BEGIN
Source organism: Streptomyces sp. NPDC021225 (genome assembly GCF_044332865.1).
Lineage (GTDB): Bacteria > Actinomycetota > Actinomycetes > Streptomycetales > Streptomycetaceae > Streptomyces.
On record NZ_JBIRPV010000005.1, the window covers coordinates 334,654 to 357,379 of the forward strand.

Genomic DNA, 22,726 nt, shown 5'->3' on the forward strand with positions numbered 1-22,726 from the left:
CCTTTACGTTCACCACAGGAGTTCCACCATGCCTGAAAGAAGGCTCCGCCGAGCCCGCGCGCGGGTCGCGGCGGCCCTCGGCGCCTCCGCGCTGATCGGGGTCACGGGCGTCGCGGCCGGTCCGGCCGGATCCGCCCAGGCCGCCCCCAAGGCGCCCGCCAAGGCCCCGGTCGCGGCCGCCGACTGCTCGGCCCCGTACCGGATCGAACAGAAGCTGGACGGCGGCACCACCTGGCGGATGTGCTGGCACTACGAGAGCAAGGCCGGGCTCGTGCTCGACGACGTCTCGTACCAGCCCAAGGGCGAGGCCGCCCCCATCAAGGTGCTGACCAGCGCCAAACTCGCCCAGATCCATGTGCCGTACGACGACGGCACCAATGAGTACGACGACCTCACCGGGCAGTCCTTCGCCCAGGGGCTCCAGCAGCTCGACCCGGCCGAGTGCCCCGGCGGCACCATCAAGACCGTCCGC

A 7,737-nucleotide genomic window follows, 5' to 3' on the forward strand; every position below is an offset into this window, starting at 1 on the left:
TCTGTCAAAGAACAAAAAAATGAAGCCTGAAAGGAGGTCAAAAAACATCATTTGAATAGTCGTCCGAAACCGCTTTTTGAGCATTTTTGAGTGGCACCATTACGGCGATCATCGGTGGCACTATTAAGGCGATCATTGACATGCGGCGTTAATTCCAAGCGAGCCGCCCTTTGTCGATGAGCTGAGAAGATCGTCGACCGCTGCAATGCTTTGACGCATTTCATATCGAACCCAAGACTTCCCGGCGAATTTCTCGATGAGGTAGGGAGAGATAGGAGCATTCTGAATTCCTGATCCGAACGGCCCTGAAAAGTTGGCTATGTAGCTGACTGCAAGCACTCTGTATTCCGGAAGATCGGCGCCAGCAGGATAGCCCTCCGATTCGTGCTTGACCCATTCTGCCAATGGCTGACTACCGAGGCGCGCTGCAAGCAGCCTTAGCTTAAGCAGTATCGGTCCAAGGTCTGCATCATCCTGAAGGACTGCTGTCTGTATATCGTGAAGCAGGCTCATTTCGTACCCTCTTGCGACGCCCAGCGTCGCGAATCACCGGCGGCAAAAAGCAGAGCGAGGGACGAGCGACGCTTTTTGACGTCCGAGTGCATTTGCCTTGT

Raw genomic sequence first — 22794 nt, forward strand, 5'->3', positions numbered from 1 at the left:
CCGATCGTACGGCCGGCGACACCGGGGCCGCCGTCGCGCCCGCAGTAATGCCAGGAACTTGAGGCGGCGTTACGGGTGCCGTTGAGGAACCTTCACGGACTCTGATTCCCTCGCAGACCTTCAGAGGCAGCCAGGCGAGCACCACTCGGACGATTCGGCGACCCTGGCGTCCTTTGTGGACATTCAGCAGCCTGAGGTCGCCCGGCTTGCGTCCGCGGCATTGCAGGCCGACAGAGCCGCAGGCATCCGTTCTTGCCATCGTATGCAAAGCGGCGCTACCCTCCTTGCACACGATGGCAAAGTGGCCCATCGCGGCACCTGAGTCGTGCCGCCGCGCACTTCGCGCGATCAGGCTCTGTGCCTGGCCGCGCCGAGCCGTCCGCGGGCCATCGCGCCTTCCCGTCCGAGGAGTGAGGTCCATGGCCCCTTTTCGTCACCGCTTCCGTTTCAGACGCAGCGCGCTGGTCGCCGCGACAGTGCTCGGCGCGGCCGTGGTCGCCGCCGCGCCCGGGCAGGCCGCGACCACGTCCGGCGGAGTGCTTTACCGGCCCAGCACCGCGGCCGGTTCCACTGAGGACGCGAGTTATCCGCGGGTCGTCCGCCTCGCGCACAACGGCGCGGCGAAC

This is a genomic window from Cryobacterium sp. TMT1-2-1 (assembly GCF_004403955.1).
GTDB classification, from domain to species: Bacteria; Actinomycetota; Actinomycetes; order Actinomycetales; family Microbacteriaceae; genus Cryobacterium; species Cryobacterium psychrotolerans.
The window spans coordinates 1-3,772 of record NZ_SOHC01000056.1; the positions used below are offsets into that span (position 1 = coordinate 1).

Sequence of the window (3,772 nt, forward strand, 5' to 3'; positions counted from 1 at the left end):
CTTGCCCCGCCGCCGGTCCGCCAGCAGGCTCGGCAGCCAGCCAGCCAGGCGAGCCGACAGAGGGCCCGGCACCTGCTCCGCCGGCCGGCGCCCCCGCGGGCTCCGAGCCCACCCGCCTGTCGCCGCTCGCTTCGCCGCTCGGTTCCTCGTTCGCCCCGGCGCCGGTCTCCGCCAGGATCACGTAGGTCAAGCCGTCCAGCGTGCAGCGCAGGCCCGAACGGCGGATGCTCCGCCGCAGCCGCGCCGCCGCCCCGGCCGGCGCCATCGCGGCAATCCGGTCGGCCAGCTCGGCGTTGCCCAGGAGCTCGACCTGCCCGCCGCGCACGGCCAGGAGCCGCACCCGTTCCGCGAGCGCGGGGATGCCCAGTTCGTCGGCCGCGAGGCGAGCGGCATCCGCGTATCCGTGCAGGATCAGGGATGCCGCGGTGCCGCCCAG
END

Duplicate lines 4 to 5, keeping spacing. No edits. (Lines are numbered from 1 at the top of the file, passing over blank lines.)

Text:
Genomic DNA, 22,726 nt, shown 5'->3' on the forward strand with positions numbered 1-22,726 from the left:
CCTTTACGTTCACCACAGGAGTTCCACCATGCCTGAAAGAAGGCTCCGCCGAGCCCGCGCGCGGGTCGCGGCGGCCCTCGGCGCCTCCGCGCTGATCGGGGTCACGGGCGTCGCGGCCGGTCCGGCCGGATCCGCCCAGGCCGCCCCCAAGGCGCCCGCCAAGGCCCCGGTCGCGGCCGCCGACTGCTCGGCCCCGTACCGGATCGAACAGAAGCTGGACGGCGGCACCACCTGGCGGATGTGCTGGCACTACGAGAGCAAGGCCGGGCTCGTGCTCGACGACGTCTCGTACCAGCCCAAGGGCGAGGCCGCCCCCATCAAGGTGCTGACCAGCGCCAAACTCGCCCAGATCCATGTGCCGTACGACGACGGCACCAATGAGTACGACGACCTCACCGGGCAGTCCTTCGCCCAGGGGCTCCAGCAGCTCGACCCGGCCGAGTGCCCCGGCGGCACCATCAAGACCGTCCGC